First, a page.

How to remember the difference between whoever vs. whomever?
Do you remember how he/she/they are subject pronouns and him/her/them are object pronouns? Well, because they are used similarly in sentences using who/whom, we can replace one pronoun for another to check if we are using words like whoever and whomever correctly:
Subject pronouns: he = who
Object pronouns: him = whom
To practice, choose the correct word for the following examples:
Example 1: Him/he wants to eat popcorn?
Incorrect: Whom wants to eat popcorn? (him)
Correct: Who wants to eat popcorn? (he)
Example 2: The judge appointed he/him to a four-year term?
Incorrect: The judge appointed who to a four-year term? (he)
Correct: The judge appointed whom to a four-year term? (him)
The same he/him rule can work for whoever and whomever, but the trick’s effectiveness depends on whether the sentence is written in the subjective or objective case. In addition, there are times where it makes more sense to add “he/him who,” instead of “he/him” by itself. Just be sure to remember:
- Substitute he or “he who” for whoever for the subjective case.
- Substitute him or “him who” for whomever for the objective case.
Example 3: I’ll give extra credit to he/him answers the question first.
Incorrect: I’ll give extra credit to whomever answers the question first. (him)
Correct: I’ll give extra credit to whoever answers the question first. (he who)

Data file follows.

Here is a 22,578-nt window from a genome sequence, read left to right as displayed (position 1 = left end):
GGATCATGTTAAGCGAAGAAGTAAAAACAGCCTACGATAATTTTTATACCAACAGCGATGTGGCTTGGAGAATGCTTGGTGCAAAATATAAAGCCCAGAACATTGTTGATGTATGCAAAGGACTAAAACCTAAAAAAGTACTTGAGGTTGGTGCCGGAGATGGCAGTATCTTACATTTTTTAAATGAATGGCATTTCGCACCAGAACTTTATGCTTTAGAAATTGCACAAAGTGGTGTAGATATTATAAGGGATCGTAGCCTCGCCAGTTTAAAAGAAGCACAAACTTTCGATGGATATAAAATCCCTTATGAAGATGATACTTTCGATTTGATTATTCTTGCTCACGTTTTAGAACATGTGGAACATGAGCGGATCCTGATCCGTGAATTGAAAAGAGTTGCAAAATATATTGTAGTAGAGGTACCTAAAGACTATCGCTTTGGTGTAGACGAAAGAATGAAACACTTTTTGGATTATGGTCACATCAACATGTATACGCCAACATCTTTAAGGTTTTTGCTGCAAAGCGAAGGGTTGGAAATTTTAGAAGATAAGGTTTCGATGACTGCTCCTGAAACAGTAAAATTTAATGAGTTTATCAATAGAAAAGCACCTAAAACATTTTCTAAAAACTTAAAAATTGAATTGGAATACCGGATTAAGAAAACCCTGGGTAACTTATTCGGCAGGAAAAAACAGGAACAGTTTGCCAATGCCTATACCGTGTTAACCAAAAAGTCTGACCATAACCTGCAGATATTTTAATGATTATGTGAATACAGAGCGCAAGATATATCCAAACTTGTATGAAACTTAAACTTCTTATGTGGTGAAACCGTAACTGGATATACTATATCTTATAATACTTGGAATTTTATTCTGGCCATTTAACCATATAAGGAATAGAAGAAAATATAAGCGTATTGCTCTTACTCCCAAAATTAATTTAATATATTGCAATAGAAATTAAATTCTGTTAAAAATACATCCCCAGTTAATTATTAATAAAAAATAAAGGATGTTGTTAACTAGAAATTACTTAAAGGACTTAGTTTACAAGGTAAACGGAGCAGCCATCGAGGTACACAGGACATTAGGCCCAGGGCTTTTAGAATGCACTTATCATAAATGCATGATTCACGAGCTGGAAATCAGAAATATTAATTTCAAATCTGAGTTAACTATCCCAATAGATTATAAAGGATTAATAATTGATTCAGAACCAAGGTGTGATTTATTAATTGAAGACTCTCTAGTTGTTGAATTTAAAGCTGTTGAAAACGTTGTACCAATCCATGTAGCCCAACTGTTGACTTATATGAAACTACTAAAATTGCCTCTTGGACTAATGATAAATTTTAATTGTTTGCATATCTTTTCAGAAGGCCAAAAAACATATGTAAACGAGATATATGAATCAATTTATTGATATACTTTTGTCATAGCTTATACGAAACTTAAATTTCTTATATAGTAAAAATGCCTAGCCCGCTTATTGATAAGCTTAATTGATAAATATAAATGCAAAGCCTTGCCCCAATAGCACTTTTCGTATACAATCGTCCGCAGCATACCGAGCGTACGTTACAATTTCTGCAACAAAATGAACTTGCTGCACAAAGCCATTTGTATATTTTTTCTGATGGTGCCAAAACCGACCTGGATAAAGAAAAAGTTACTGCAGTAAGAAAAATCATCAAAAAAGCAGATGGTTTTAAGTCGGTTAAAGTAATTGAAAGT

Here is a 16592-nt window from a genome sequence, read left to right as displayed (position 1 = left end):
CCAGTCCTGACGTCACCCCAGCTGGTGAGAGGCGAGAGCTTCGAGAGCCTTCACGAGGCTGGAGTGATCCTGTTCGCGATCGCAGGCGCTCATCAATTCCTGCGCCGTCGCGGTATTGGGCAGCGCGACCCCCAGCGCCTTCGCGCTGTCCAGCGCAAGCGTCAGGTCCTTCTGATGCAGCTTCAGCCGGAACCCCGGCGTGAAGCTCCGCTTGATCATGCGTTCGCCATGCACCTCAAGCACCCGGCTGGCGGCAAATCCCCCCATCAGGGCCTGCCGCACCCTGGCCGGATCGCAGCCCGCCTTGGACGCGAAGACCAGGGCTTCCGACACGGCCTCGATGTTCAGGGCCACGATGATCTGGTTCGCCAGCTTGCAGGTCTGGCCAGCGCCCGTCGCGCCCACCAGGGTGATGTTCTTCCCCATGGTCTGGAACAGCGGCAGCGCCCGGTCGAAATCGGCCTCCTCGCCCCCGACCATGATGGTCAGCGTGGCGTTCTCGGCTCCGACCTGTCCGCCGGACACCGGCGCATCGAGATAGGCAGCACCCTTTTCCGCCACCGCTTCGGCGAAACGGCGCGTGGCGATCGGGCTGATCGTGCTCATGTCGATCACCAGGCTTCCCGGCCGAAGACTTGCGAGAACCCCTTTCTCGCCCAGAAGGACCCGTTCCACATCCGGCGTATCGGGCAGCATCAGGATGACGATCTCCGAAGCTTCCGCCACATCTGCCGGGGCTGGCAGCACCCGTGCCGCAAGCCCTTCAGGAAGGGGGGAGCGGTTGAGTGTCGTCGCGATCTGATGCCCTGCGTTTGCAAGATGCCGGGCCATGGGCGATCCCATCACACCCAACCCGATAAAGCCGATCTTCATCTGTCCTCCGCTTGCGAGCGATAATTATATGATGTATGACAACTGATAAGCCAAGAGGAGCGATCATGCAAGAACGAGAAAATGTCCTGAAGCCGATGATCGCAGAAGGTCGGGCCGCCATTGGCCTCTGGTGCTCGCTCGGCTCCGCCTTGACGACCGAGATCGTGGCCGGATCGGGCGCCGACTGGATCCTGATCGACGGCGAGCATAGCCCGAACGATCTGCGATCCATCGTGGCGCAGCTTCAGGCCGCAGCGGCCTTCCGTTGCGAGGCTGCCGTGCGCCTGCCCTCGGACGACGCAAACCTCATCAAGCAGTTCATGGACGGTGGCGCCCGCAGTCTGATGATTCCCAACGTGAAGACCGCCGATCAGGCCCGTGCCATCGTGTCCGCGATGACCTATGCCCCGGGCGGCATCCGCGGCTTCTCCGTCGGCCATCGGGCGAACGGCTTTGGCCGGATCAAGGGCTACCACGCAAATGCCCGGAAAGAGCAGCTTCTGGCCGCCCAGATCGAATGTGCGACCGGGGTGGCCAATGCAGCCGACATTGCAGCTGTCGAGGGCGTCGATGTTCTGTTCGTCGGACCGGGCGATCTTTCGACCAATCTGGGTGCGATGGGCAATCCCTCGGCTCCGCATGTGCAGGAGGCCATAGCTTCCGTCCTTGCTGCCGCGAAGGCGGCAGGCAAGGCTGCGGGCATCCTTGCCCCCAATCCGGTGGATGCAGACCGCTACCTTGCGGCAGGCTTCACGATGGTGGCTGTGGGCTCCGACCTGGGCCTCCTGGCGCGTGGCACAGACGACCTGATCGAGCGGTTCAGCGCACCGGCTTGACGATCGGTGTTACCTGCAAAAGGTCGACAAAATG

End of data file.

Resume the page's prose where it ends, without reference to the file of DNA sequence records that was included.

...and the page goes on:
Example 4: We can party with him/he.
Incorrect: We can party with whoever. (he)
Correct: We can party with whomever. (him)
Whoever? Whomever? What’s the correct choice? Flex your grammar skills with the following multiple-choice questions.
- Review the following sentence: “We drove to the stadium.”
The underlined section is an example of what grammar term?
- Independent clause
- Dependent clause
- Prepositional phrase
- Dependent clause and prepositional phrase
- Which pronoun is used most similarily to “he”?
- Which pronoun is used most similarily to “him”?
- Which pronoun is used most similarily to “his”?
- The word “whoever” is a __________ and “whomever” is a __________.
- Object pronoun, subject pronoun
- Objective case, subjective case
- Subject pronoun, object pronoun
- Subjective case, objective case
- Benner, M. “Subject-Verb Agreement.” Online Writing Support, Towson University, 2000.
- “Grammar Handbook: Noun and Pronoun Case.” Center for Writing Studies, University of Illinois at Urbana-Champaign, 2013.
- “Using Who, Whom, Whoever, and Whomever Correctly.” Center for Writers, Cameron University, n.d.
- “Whoever.” The Merriam-Webster.com Dictionary, Merriam-Webster Inc., 2019.
- “Whomever.” The Merriam-Webster.com Dictionary, Merriam-Webster Inc., 2019.
- “Whoever.” Lexico, Oxford University Press, 2019.
- “Whomever.” Lexico, Oxford University Press, 2019.
- “Whoever.” Roget’s 21st Century Thesaurus, Third Edition, Philip Lief Group, 2013.